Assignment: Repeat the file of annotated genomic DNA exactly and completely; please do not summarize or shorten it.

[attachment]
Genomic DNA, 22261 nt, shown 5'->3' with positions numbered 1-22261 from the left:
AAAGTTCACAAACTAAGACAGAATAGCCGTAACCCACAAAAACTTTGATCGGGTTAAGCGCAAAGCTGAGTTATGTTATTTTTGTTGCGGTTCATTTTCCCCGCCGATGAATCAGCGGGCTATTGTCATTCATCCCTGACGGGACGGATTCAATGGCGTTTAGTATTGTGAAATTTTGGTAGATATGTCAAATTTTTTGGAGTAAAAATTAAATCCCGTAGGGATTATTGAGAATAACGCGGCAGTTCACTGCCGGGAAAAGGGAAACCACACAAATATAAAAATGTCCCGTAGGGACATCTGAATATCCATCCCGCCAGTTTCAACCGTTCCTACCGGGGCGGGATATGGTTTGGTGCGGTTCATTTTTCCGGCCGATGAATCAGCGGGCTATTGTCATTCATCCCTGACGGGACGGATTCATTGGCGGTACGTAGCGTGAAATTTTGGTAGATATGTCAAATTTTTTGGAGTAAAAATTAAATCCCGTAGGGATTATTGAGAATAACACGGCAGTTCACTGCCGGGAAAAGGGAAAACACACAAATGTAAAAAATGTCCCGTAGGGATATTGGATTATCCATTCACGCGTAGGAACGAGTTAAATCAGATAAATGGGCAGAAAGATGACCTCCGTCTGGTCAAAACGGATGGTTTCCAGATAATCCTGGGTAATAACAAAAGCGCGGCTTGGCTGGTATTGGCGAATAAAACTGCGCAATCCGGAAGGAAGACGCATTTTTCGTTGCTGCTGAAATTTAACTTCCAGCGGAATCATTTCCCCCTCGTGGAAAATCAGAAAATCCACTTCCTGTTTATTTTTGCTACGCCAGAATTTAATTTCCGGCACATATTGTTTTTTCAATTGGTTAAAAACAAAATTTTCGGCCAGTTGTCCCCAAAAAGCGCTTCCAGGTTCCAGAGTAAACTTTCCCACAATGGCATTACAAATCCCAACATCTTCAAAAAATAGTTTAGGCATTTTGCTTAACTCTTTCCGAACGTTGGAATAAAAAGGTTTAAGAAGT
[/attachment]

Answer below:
Genomic DNA, 22261 nt, shown 5'->3' with positions numbered 1-22261 from the left:
AAAGTTCACAAACTAAGACAGAATAGCCGTAACCCACAAAAACTTTGATCGGGTTAAGCGCAAAGCTGAGTTATGTTATTTTTGTTGCGGTTCATTTTCCCCGCCGATGAATCAGCGGGCTATTGTCATTCATCCCTGACGGGACGGATTCAATGGCGTTTAGTATTGTGAAATTTTGGTAGATATGTCAAATTTTTTGGAGTAAAAATTAAATCCCGTAGGGATTATTGAGAATAACGCGGCAGTTCACTGCCGGGAAAAGGGAAACCACACAAATATAAAAATGTCCCGTAGGGACATCTGAATATCCATCCCGCCAGTTTCAACCGTTCCTACCGGGGCGGGATATGGTTTGGTGCGGTTCATTTTTCCGGCCGATGAATCAGCGGGCTATTGTCATTCATCCCTGACGGGACGGATTCATTGGCGGTACGTAGCGTGAAATTTTGGTAGATATGTCAAATTTTTTGGAGTAAAAATTAAATCCCGTAGGGATTATTGAGAATAACACGGCAGTTCACTGCCGGGAAAAGGGAAAACACACAAATGTAAAAAATGTCCCGTAGGGATATTGGATTATCCATTCACGCGTAGGAACGAGTTAAATCAGATAAATGGGCAGAAAGATGACCTCCGTCTGGTCAAAACGGATGGTTTCCAGATAATCCTGGGTAATAACAAAAGCGCGGCTTGGCTGGTATTGGCGAATAAAACTGCGCAATCCGGAAGGAAGACGCATTTTTCGTTGCTGCTGAAATTTAACTTCCAGCGGAATCATTTCCCCCTCGTGGAAAATCAGAAAATCCACTTCCTGTTTATTTTTGCTACGCCAGAATTTAATTTCCGGCACATATTGTTTTTTCAATTGGTTAAAAACAAAATTTTCGGCCAGTTGTCCCCAAAAAGCGCTTCCAGGTTCCAGAGTAAACTTTCCCACAATGGCATTACAAATCCCAACATCTTCAAAAAATAGTTTAGGCATTTTGCTTAACTCTTTCCGAACGTTGGAATAAAAAGGTTTAAGAAGT